Okay, maybe not you, specifically, but the rest of us sure provide enough data to demonstrate that, when it comes to food, we talk a good gain, but our baser instincts tend to make our real decisions. From a recent article in the New Orleans Times-Picayune:
…efforts to curb unhealthy eating aren’t always fruitful. In 2009, a year after New York made chains start listing calories on menus, only 15 percent of diners ordered lower-calorie foods, according to a study in the British Medical Journal.
As a result, many chains have scaled back their efforts to roll out healthy foods. The number of health-related claims made on menus, like reduced fat or reduced carbs, fell 5 percent from 2008 to 2010, according to Technomic’s study of more than 1,200 restaurant chains.
Most restaurants won’t share specifics about how their salads and veggie omelets compete when they’re up against burgers and crepes. But the healthy stuff appears to be only a small proportion of revenue at most chains.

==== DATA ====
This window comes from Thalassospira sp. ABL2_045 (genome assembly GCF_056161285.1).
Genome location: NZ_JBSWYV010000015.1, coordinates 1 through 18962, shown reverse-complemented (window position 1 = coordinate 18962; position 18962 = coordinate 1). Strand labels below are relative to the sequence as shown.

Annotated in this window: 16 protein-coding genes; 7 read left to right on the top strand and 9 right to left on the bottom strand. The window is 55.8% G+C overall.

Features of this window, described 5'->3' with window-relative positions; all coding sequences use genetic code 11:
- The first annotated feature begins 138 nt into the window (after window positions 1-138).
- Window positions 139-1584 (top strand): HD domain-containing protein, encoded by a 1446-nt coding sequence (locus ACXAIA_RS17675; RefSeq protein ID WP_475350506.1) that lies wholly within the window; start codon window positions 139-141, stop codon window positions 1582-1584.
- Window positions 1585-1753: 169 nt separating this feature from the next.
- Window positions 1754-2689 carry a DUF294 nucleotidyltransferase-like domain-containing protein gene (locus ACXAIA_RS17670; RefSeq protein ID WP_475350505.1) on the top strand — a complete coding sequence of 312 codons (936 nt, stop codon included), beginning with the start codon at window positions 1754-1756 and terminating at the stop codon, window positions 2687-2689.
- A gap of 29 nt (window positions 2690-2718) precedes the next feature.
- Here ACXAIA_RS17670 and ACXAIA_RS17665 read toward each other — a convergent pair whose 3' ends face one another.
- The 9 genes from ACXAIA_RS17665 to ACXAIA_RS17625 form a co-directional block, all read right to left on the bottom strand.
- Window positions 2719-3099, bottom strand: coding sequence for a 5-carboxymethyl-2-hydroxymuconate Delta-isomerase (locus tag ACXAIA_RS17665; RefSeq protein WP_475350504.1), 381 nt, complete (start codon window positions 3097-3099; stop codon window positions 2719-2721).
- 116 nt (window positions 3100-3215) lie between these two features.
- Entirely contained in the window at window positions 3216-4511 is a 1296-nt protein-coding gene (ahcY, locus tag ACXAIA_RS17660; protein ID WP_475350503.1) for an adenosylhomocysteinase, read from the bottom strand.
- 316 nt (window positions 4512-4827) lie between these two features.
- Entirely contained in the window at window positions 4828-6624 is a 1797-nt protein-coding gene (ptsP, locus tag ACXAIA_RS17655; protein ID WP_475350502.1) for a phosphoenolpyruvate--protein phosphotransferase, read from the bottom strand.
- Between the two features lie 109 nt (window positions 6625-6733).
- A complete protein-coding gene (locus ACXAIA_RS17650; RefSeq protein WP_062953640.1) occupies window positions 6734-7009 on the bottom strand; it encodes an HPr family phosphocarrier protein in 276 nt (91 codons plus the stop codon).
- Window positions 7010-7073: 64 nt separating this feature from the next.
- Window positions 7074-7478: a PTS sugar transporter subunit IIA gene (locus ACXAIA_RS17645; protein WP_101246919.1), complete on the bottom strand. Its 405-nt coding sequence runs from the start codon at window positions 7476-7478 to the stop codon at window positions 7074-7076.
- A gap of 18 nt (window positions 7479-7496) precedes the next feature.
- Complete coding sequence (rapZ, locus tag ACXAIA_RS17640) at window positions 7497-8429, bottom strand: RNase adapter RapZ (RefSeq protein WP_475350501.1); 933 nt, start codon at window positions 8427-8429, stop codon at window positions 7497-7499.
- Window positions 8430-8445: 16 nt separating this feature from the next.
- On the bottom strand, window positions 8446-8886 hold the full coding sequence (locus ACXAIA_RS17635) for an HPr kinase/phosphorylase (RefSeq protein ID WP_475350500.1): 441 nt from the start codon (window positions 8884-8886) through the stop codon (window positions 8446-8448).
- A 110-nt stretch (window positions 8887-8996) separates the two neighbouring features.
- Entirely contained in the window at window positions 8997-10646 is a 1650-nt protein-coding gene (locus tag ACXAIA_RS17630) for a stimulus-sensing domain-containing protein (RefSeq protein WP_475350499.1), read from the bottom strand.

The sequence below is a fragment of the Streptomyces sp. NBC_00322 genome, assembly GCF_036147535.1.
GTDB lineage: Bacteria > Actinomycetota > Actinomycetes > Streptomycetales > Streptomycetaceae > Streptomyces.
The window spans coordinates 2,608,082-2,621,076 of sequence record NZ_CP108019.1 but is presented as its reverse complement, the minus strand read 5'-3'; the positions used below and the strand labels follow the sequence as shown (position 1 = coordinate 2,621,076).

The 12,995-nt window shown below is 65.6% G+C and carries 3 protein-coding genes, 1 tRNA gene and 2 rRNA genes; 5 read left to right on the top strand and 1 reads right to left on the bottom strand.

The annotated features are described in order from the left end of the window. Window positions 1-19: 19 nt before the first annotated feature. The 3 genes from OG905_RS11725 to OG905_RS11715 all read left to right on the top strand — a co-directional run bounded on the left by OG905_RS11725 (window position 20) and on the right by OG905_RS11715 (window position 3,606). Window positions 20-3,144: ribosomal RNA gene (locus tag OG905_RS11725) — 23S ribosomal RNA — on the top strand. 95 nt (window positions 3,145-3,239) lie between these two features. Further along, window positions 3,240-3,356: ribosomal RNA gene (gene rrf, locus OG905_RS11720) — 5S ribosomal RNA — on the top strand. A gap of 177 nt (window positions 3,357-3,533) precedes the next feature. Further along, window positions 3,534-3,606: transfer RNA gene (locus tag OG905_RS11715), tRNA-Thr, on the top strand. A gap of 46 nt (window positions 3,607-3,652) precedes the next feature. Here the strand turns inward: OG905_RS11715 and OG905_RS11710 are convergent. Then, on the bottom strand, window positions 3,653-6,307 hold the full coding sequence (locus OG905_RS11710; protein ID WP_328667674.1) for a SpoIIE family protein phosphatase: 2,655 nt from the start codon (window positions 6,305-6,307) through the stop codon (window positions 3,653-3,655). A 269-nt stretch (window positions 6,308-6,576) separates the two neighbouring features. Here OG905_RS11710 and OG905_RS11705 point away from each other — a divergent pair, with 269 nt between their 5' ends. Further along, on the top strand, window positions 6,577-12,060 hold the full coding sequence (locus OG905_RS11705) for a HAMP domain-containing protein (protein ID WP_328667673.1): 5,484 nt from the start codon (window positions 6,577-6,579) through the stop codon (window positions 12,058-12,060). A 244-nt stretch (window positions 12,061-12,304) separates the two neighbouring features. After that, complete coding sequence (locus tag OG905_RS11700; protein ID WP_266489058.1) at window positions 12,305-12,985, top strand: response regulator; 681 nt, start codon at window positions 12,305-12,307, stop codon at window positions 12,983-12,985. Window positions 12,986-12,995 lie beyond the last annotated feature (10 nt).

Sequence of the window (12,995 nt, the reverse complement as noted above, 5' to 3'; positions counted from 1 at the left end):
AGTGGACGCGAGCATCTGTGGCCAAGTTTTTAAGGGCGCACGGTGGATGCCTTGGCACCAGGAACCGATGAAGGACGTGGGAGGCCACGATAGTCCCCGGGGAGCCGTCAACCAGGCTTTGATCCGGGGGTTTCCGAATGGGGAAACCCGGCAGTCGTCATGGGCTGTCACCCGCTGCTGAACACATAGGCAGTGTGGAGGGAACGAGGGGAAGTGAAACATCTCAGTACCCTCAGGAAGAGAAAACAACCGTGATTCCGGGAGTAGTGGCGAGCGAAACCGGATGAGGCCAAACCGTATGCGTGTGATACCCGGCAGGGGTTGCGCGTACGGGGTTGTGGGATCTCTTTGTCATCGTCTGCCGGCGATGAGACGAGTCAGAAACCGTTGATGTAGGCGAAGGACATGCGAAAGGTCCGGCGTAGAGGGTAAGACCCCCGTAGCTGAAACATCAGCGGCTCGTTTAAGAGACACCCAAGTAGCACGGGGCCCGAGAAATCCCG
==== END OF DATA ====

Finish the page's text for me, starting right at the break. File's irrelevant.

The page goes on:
The IHOP pancake house, owned by DineEquity Inc., says that Simple & Fit sales have roughly doubled in the year since the menu was introduced. But it still makes up only a single-digit percentage of revenue.
Also noted in the piece? Only 11% of the parents who order a Happy Meal tend to replace french fries with apple slices.
Now, a quick survey – how many of you out there believe that the restaurants already know this fact, and have accounted for the cost of the healthy items in the more popular products? The odds are quite good that this is exactly what happens.
However, this doesn’t get the rest of us off of the hook. We bear the responsibility of our actions, and if we still order the Quarter-Pounder with Cheese and a large order of french fries, even after noting the salad on the menu, then that’s on us.